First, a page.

Cassiopeia Observatory logo

Clouds, Jupiter, ISS over Observatory

Posted: 21 July 2019

As everyone knows, 20 July 2019, was the 50th anniversary of Apollo 11 landing on the Moon. 50 years ago we didn't have DVD players, laser disc players, or home VCRs, but we did have record players. I got this in 1969 a few months after the first human landing on the Moon. The Time-Life records have some amazing audio recordings of space exploration history.


With Monsoon storms predicted for the next several days, I decided to open the observatory Saturday evening, 20 July 2019, even though clouds had appeared in the southwestern sky as sunset approached.

Open: Saturday, 20 July 2019, 1909 MST
Temperature: 94°F
Session: 1370
Conditions: Mostly clear

Equipment Used:
12" f/8 LX600 w/StarLock
2" 24mm UWA eyepiece
1.25" 15mm eyepiece
2" 2X Powermate

iPhone 8 Plus

By the time I had opened the observatory the clouds in the southwestern sky were increasing.

1926 MST: LX600 ON, StarLock OFF, High Precision OFF.

Viewed the planet Jupiter, 102X. Three moons were currently visible. A transit of the moon Io had just ended but its shadow was still visible on the planet's disk. The fainter moon Callisto was not yet visible against the bright sky.

1932 MST: sunset.

Clouds in the southwestern sky (D850 DSLR):


1939 MST: Callisto was now easily seen, 102X.

Viewed Jupiter, 325X. The view was good at times but the clouds were getting closer to the planet.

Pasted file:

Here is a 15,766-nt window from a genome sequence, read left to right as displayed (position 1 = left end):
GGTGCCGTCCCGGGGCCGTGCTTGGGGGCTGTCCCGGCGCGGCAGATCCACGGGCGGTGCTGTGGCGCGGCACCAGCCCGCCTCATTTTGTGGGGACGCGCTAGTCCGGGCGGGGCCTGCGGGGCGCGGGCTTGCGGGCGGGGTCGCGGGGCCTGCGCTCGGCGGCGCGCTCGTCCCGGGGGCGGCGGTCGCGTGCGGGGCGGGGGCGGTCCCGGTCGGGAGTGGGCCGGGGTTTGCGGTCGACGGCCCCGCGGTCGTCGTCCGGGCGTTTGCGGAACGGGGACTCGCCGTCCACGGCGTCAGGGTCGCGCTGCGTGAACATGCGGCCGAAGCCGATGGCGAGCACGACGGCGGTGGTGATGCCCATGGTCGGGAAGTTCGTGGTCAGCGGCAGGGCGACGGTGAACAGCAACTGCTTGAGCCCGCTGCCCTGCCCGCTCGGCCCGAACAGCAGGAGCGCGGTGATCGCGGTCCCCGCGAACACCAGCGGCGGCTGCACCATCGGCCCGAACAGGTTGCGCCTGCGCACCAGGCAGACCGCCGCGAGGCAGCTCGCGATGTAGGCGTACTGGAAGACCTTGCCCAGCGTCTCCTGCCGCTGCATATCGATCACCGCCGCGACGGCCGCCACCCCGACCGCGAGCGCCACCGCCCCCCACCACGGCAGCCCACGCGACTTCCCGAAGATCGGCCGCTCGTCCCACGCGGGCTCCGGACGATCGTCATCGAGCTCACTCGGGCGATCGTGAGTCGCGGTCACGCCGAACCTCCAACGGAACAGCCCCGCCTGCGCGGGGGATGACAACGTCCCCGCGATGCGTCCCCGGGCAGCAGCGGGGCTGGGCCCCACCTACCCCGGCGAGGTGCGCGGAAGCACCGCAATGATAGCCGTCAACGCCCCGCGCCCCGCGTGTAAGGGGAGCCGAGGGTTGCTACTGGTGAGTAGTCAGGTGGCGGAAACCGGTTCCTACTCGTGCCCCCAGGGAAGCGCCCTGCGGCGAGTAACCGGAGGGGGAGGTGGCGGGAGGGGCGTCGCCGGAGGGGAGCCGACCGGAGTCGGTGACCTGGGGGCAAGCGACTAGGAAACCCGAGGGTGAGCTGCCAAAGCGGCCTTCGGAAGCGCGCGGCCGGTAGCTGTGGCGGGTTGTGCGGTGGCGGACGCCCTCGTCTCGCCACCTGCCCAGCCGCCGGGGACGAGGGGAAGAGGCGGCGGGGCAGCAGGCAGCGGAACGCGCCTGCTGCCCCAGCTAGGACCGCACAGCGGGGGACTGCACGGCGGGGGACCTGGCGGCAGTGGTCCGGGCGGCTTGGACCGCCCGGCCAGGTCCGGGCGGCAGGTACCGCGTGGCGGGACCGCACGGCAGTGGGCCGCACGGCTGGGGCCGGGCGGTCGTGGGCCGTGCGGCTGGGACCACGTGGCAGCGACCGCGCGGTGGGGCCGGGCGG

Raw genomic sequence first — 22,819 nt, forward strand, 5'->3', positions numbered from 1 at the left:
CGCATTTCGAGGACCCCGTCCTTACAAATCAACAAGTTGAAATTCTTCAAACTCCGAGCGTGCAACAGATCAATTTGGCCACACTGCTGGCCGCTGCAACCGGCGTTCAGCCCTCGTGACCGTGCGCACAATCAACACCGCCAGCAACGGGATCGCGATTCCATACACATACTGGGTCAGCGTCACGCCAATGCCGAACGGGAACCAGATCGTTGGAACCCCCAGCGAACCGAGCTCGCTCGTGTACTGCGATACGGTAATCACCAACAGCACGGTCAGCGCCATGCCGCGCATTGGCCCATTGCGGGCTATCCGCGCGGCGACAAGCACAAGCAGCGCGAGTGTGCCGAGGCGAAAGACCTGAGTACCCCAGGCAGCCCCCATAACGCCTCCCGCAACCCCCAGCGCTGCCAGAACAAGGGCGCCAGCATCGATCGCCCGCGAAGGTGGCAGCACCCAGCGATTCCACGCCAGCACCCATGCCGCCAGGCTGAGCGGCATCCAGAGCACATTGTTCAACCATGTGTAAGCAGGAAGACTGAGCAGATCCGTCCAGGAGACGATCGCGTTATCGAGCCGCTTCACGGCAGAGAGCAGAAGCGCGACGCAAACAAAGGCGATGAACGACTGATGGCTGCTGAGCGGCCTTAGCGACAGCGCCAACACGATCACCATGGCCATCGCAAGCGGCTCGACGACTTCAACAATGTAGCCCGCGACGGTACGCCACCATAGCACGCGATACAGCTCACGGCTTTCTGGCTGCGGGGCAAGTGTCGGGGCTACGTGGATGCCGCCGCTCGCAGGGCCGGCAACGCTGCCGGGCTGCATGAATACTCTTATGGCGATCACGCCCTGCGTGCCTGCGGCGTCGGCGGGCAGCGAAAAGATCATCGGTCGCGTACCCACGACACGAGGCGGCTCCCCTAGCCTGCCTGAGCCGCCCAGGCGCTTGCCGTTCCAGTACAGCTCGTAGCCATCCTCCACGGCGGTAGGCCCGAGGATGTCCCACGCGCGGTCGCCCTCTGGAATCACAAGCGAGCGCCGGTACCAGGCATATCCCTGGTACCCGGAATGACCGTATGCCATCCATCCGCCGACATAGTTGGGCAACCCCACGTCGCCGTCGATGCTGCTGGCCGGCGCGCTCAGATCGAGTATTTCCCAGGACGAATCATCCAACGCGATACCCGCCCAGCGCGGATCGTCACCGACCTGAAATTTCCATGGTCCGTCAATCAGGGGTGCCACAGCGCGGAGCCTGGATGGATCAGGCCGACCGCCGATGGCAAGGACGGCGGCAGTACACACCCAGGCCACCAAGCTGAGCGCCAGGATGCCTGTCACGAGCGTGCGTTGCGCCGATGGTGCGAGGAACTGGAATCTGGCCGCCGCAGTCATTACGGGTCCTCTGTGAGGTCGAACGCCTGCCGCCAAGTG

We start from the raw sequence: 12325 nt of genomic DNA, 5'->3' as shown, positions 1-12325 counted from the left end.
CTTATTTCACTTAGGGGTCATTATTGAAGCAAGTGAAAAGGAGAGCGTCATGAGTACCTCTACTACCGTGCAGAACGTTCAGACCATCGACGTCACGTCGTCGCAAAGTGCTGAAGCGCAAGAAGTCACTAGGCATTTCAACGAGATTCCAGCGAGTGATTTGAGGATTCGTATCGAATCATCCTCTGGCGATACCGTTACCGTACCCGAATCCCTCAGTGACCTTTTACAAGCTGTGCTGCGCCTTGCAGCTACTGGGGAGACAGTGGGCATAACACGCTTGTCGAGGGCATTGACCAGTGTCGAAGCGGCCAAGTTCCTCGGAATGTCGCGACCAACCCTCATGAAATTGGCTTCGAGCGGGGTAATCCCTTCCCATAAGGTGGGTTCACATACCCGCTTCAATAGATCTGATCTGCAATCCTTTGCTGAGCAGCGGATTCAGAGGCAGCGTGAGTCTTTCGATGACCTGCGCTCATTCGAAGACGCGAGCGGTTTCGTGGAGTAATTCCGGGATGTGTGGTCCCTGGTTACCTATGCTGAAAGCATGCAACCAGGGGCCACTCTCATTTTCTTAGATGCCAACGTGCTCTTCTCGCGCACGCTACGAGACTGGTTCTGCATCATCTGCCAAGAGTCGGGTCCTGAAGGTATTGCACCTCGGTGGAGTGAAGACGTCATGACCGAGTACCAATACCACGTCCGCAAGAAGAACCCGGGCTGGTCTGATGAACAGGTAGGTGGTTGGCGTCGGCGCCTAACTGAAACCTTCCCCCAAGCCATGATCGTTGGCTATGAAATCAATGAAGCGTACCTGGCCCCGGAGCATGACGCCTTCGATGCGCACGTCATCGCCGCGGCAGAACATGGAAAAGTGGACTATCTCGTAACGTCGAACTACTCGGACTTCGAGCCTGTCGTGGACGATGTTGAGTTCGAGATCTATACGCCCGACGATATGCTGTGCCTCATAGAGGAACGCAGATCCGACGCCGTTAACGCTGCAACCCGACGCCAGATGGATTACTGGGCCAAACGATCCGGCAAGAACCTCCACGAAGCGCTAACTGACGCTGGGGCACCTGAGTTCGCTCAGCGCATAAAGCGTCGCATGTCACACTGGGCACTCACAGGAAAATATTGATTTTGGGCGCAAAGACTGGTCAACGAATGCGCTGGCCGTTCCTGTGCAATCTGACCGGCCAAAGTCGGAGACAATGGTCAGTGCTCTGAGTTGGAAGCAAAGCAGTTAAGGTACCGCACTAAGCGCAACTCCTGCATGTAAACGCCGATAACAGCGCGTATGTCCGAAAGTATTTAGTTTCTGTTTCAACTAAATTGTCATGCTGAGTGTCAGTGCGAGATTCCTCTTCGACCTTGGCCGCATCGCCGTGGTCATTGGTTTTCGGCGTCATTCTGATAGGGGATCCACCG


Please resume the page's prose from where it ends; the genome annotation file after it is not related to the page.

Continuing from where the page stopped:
Took this handheld iPhone 8 Plus afocal photo 325X using NightCap Camera (ISO 640, 1/800sec):


The moon Io is near the righthand limb of Jupiter and its shadow is visible on the planet's disk near the righthand limb. The moon Ganymede is visible to the right of Io.

1946 MST: clouds were getting close to Jupiter, as seen in this D850 DSLR photo:


1950 MST: seeing at Jupiter was getting worse due to the clouds. No tests of the ZWO ADC this night.

2000 MST: Jupiter was now in the clouds. The Io shadow transit was close to ending. Saturn had just risen above the hill to the southeast but the clouds were nearly at the planet.

2010 MST: watched the International Space Station (ISS) cross low over the observatory in the northern sky. Took this handheld D850 DSLR photo (f/2.8, 1/20sec, ISO 1600, FL 50mm):


2014 MST: the clouds were now in the southern half of the sky and moving northward. Decided to end the session.

2018 MST: LX600 OFF.

Close: Saturday, 20 July 2019, 2031 MST
Temperature: 86°F
Session Length: 1h 22m
Conditions: Partly cloudy

Comments are welcome using Email. Twitter users can use the button below to tweet this report to their followers. Thanks.

Previous report

Cassiopeia Observatory Home Page

Back to Top

Copyright ©2019 Michael L. Weasner /